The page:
It’s a few weeks before the first seder and I am sitting at my kitchen table studying recipe books and on-line resources, creating my menus, and making my shopping list. When I was young, shopping was a highlight of the holiday preparations. Roaming the aisle (back then there was just one kosher-for-Passover aisle in the store — if we were lucky) with my sister, brother, and parents, searching for our must-haves: chocolate-covered matzah, Elite candy bars, bags of potato sticks, jellied fruit slices, and Wissotzky and Swee-Touch-Nee tea.
As I always do, I will call my kids to ask what they want me to put on our holiday menu. But I know what they will answer. No matter what novel and creative additions to the standard fare I come up with, they always want the basics: chicken soup, sweet-and-sour meatballs, carrot souffle, gefilte fish, apple kugel, flourless chocolate cake, and mandel bread. (I can also anticipate their response to the kitniyot question. No matter that for us, the rabbis have relaxed the formerly stringent legumes prohibition, my kids believe that it is part of our family tradition to “suffer” by refraining from eating corn, rice, peas, and peanuts during the holiday.)
I will scrub every inch of my kitchen and pantry, bake for days, shlep the contents of an entire Passover “kitchen” from the depths of my basement to prepare eight days of meals (including plenty to send home with my guests). But I know our best memories will be made over the simple pleasure of a piece of crispy matzah topped with lots of cream cheese and a glass (no, not a cup or mug) of Swee-Touch-Nee tea.
In the end, I will stick with our traditional recipes (like the two below) but add a few new ones just to feed my need to be creative.
For your enjoyment, and with no divine inspiration, I offer you my Ten Plagues of the Passover Kitchen:
1. Expensive holiday — the finer the matzah is ground, the higher the price you pay.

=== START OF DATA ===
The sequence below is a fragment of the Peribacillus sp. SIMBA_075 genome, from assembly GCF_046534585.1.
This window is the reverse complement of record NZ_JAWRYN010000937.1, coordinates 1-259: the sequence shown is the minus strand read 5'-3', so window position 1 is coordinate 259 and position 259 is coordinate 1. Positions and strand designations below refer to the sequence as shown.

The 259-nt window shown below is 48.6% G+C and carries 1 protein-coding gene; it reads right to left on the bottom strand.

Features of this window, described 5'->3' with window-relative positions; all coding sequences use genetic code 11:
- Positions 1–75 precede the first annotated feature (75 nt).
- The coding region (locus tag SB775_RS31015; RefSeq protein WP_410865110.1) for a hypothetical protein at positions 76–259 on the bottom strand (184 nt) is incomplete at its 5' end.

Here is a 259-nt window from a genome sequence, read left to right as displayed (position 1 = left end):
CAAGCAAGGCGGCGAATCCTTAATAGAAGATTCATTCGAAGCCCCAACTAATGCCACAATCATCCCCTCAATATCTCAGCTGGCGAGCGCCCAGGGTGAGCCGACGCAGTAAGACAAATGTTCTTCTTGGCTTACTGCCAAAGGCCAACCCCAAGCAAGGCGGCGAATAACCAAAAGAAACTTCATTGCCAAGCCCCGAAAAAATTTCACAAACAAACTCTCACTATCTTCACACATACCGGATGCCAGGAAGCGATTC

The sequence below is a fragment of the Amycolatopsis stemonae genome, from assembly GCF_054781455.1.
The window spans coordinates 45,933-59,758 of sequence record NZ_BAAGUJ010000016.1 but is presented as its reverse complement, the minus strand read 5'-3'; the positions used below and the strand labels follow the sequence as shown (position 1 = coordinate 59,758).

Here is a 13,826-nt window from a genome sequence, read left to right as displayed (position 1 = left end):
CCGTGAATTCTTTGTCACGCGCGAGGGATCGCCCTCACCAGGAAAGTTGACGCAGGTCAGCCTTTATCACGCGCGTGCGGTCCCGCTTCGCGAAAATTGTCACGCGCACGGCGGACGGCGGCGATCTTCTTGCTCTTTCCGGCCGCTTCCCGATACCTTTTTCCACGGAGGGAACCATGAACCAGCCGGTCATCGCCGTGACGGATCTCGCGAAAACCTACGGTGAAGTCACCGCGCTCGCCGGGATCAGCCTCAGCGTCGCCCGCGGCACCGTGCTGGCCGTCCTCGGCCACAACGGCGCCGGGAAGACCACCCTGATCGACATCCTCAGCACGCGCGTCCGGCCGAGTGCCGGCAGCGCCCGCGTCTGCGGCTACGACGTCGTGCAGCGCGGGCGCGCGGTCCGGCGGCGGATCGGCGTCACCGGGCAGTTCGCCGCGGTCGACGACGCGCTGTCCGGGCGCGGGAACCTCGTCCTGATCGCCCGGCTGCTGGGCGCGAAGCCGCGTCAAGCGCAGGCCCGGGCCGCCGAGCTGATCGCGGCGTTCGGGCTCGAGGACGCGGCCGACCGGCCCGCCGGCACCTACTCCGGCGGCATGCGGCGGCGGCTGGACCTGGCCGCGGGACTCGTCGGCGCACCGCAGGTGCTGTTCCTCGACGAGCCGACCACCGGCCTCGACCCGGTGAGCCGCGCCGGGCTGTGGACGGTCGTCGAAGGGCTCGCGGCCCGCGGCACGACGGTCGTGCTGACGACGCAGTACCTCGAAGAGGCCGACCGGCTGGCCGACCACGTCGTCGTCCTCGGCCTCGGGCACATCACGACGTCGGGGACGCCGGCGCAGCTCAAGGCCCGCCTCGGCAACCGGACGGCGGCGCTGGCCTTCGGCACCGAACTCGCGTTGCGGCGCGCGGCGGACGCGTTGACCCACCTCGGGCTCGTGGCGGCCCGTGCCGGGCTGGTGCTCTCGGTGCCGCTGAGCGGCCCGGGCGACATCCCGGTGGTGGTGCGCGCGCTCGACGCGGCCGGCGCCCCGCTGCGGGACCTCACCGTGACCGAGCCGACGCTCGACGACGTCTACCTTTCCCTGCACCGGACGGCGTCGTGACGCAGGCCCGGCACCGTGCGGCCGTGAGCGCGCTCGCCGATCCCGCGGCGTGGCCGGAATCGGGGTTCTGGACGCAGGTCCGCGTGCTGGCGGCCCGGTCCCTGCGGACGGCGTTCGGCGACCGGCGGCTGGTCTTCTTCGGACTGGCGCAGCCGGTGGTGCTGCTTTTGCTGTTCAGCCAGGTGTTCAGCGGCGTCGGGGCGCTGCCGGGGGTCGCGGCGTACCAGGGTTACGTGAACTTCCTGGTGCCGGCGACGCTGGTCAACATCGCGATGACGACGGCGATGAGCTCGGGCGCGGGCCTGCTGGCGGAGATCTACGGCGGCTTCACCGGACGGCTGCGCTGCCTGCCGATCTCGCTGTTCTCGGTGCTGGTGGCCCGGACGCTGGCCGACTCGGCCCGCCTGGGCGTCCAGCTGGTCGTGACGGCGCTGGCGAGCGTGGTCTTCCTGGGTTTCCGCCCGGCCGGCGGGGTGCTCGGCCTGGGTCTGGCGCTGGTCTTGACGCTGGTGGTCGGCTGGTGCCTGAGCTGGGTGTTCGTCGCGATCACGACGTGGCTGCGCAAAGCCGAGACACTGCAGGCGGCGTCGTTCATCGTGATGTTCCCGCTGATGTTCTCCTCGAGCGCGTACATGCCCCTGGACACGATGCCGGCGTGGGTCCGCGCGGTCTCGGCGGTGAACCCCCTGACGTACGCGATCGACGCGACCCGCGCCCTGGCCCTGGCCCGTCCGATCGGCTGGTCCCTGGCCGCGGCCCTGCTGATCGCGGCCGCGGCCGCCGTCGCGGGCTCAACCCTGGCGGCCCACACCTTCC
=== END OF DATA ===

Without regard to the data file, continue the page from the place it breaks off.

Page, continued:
2. Never enough pareve margarine in the store.
3. Smartphone “Sit or Squat” app is mandatory.
4. Egg overload — wait, is that even possible?
5. What’s a salad?
6. Jelly Rings or Marshmallow Twists, the choice of kings!
7. I’d rather have a French macaron than a Manischewitz macaroon.
8. Recipe-sharing with friends means discovering you all have the exact same recipes even though they originated from different synagogue cookbooks.
9. Can you say leftover matzah?
10. Expensive holiday — did I already say that?
Enjoy these simple recipes with your family this holiday. Maybe they will become staples on your holiday table, too.
PASSOVER BANANA CHOCOLATE CHIP CAKE
1 12-oz. box kosher-for-Passover yellow cake mix (I recommend Manischewitz Yellow Cake Mix, not “Extra Moist”)
1/4 cup water
1 cup mashed ripe bananas
1/3 cup semisweet pareve chocolate chips
Kosher-for-Passover confectioners’ sugar
Preheat oven to 350.
Spray an eight- or nine-inch square or round cake pan with nonstick cooking spray. Beat together (by hand or with electric mixer) cake mix, water, eggs, and bananas one-two minutes, until smooth.
Pour batter into pan and sprinkle chocolate chips over top. Bake 25-35 minutes until cake springs back when gently pressed.
Remove from oven and let cake cool. Prepare frosting according to directions on the box. Frost cake and sprinkle with confectioners’ sugar.
1 lb. zucchini, peeled and grated
1 onion, grated
2 eggs, beaten
1/2 cup matzah meal
3 Tbsps. margarine, melted
1 tsp. sugar
1 tsp. salt
pepper to taste
Preheat oven to 350 degrees.
Mix matzah meal and margarine. Add eggs and mix. Add sugar, salt, pepper, and mix. Add zucchini and onion.
Pour into greased eight-inch baking pan. Bake for one hour.